Benjamin Grosvenor’s “Homages”
The young British pianist, Benjamin Grosvenor, is an artist whose recordings have featured in All Classical Portland’s programming for the past few years. “Dances” was a disc that make a creative connection between such disparate styles and eras as Bach and Granados. “Homages”, Mr. Grosvenor’s newest, also extends a hand across the centuries, but some of that connection is also made within the pieces, especially with Busoni’s monumental transcription of Bach’s Chaconne in d minor (for unaccompanied violin). At times this is as much – if not more – the voice of the late-Romantic Italian pianist as it is of the Kapellmeister from Leipzig. It’s the perfect “overture” to the rest of the disc’s selections.
As he mentions in my accompanying interview (see link), Grosvenor avoids the slavishness of adhering to chronology, although moving from Bach to Mendelssohn feels perfectly natural, as it was Mendelssohn who brought Bach to the world after decades of neglect. Cesar Franck, the Belgian-born organist, pianist and composer, brings a heightened level of emotion in his Prélude, Choral et Fugue. That work came several decades after Chopin’s Barcarolle, which follows: Chopin dreamt of Venice, a city he never visited, but evokes with great clarity in his Opus 60 piano work. Liszt follows (he did visit Venice; late in life, he accompanied an aging and ill Richard Wagner, who eventually died there), with Venezia e Napoli (Venice and Naples). Liszt’s “Gondoliera” is the ideal follow-up to Chopin’s Barcarolle, and continues on with a mournful “Canzone”, and a lively and rhythmic Tarantella, continuing the homage to previous composers of writing works about a feverish dance meant to sweat out the venom of a tarantula bite.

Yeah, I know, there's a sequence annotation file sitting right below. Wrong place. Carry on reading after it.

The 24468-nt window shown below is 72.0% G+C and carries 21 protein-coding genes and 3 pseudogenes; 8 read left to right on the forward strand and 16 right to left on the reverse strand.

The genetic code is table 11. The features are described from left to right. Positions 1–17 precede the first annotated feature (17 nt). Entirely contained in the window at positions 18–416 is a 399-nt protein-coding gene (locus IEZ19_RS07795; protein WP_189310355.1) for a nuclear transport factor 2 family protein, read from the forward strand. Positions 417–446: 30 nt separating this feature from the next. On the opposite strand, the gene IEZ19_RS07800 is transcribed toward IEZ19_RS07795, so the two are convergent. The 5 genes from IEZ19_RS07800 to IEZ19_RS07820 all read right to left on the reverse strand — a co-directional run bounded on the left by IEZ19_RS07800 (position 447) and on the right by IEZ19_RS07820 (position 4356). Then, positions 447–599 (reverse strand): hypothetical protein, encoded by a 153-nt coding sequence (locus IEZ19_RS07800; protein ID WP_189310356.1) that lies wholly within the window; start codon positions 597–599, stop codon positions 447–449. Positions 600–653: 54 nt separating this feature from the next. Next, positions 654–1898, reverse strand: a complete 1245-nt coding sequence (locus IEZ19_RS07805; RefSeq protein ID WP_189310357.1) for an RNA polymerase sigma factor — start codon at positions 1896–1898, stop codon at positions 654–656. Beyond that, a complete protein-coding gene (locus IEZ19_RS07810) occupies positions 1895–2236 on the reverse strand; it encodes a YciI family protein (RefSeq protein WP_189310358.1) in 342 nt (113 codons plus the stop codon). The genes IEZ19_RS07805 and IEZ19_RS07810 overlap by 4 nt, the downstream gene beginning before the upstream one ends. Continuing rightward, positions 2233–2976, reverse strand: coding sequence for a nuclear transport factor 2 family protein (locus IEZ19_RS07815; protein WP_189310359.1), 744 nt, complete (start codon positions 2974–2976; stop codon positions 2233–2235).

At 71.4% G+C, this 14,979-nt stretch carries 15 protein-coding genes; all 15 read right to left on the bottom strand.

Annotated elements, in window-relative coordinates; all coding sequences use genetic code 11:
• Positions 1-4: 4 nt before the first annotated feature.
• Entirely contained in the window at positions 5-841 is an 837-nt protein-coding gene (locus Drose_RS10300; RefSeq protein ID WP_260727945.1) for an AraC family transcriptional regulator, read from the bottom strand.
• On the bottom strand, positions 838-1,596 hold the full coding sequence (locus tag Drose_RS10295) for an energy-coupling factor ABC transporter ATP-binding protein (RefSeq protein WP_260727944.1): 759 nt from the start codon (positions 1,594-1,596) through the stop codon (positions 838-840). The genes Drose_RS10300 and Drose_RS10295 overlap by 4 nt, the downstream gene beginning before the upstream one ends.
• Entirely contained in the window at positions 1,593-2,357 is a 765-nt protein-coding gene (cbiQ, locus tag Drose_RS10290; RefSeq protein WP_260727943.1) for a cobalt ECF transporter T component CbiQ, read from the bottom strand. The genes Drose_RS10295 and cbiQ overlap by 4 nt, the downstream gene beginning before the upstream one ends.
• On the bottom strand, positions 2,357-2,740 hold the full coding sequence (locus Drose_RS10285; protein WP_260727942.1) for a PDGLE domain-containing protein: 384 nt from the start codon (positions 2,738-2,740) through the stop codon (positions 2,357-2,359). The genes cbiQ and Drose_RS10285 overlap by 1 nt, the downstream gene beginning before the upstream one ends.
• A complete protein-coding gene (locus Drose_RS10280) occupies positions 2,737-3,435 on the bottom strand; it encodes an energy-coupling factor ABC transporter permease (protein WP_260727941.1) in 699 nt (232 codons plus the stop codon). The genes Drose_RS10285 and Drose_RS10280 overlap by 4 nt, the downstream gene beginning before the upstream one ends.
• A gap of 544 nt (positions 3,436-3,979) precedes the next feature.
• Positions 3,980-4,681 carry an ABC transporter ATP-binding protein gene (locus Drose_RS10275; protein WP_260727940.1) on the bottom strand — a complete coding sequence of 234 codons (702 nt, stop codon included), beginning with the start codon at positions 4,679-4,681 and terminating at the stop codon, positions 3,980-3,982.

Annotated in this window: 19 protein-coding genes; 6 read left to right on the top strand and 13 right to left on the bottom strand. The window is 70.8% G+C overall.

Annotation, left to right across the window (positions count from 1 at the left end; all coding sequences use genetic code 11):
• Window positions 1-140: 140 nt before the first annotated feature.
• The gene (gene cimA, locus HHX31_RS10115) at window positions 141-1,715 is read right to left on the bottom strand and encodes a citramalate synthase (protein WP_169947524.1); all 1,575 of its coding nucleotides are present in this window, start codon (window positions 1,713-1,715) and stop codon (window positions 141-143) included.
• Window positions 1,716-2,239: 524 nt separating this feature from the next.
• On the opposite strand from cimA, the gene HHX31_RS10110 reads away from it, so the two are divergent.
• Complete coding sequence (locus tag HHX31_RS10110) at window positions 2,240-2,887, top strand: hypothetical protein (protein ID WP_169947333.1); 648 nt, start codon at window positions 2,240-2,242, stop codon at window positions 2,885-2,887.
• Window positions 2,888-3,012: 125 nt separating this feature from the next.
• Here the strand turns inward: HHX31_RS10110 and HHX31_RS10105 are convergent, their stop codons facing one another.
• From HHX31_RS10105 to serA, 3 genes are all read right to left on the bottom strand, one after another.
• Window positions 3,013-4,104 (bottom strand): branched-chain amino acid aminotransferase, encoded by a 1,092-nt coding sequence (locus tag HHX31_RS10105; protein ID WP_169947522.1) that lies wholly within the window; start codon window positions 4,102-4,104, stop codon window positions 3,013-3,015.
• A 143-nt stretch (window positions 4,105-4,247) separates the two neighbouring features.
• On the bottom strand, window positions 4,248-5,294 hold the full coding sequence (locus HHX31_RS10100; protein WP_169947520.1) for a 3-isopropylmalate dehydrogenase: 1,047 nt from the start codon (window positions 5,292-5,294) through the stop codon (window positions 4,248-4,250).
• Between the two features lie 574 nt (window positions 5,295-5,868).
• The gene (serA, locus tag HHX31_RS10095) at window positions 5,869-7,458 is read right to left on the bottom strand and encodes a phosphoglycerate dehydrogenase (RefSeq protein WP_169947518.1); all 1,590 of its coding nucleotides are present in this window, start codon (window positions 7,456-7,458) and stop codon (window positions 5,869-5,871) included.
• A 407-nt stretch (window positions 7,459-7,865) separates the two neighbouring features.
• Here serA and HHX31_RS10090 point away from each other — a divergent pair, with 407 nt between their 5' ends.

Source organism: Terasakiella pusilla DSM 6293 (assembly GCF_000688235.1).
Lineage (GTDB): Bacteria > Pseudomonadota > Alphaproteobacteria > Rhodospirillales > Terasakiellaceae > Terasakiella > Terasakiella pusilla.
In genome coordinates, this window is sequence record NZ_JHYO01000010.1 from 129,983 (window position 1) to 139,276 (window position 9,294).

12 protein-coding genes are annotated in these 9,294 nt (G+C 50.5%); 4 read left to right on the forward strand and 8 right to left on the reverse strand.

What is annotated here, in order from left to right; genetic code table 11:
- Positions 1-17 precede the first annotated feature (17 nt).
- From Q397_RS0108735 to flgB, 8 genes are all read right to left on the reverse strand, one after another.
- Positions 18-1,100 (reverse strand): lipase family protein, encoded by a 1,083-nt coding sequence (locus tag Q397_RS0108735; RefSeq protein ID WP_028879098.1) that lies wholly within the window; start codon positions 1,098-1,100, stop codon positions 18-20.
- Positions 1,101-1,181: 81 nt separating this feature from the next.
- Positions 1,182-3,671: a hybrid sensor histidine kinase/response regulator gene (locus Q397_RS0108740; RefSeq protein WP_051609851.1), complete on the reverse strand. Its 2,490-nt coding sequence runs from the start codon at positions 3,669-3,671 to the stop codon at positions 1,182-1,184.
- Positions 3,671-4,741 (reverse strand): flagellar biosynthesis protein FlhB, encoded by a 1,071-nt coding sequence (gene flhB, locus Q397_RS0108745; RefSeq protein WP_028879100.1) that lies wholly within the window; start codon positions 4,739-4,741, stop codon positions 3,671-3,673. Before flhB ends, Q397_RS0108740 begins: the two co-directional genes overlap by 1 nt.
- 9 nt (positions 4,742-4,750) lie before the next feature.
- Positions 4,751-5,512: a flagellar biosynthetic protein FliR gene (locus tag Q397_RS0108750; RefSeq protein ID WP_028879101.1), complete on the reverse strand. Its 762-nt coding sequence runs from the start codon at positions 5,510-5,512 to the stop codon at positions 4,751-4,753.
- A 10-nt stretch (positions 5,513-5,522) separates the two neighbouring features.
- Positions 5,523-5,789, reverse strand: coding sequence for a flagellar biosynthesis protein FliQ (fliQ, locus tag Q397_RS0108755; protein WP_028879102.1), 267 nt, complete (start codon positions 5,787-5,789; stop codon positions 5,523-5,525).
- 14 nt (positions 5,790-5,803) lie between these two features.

“Homages” doesn’t end with Liszt’s frenetic arachnophobic dance, though. The disc continues online with digital downloads of Ravel’s Le Tombeau de Couperin, which he wrote in tribute not only to the French composer, but to friends of Ravel’s who had perished in the Great War. Given the scale of homages from one composer to another that can be found in music, Benjamin Grosvenor could have continued his tributes for a very long time.
Homages – Grosvenor